• Encourage working remotely. If it's feasible, encourage staff to work remotely on a regular basis. Working from home every day might not be an option, but one week each month or one day each week is probably doable in most workplaces with today's technologies.
  • Embrace coworking. Consider a corporate membership with a coworking space - particularly one that offers access to other spaces in different cities as part of its membership features. That works for allowing in-office workers to work remotely as well as for employees in other cities to still have an office space beyond their home or coffee shop.

Monday, September 10, 2012

What's your mobility strategy?

As consumers we have gotten used to being able to perform tasks and have access to information and resources on the go. It has changed our behaviors as consumers, such as how we look for and use information and the way we carry out our tasks. We also bring these new behaviors to work, along with our devices and services. A project manager might begin to write a status report using Evernote on her tablet at home, then leave for work and continue working on the status report using the Evernote app on her smartphone while on the subway, and when arriving at the office she finalizes the status report using the Evernote desktop app or Chrome app from her their laptop.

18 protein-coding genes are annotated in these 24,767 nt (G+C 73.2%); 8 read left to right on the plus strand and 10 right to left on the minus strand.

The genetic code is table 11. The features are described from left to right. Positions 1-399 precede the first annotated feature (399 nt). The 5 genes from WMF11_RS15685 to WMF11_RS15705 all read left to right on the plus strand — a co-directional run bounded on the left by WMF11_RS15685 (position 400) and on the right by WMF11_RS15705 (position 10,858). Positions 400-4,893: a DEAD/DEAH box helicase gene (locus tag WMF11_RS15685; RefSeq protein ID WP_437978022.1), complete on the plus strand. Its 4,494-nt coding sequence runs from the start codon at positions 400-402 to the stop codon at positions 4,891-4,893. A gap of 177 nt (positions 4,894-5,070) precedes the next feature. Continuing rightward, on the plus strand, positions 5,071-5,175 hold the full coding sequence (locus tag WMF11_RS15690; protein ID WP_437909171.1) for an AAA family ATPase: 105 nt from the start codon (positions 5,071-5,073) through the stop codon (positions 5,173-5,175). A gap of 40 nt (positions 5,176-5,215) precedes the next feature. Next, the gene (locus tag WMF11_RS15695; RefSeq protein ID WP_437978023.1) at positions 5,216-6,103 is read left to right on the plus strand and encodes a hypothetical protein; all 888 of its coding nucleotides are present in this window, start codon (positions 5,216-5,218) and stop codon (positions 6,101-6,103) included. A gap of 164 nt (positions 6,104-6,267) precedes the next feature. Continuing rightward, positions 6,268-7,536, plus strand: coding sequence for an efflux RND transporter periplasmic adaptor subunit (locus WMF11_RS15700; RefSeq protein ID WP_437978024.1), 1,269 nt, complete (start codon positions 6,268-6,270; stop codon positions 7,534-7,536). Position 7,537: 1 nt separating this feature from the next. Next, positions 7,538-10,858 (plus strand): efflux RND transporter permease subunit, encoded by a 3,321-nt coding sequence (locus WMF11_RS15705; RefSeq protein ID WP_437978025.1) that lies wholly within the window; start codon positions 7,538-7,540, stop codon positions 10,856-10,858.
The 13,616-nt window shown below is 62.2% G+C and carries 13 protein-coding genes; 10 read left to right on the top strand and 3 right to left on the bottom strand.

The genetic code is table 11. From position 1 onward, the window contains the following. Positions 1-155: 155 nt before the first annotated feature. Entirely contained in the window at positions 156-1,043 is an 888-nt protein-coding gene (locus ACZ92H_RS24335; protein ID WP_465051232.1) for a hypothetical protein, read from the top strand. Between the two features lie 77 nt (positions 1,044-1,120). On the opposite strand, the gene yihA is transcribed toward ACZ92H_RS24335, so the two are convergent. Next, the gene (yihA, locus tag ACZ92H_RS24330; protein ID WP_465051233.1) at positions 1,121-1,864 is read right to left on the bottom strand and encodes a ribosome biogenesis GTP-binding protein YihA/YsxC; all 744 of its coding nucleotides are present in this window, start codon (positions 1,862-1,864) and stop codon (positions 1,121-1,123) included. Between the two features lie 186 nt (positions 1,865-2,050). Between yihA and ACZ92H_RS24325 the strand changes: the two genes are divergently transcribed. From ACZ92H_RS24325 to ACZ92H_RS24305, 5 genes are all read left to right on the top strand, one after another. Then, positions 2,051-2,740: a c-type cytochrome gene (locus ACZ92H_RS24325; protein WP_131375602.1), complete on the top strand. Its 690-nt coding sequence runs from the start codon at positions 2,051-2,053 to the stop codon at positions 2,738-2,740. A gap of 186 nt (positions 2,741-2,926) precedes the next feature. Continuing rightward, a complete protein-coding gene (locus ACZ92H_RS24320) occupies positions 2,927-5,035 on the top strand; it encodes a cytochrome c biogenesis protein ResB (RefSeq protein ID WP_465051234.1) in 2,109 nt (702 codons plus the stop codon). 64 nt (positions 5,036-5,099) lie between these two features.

The business benefits of mobility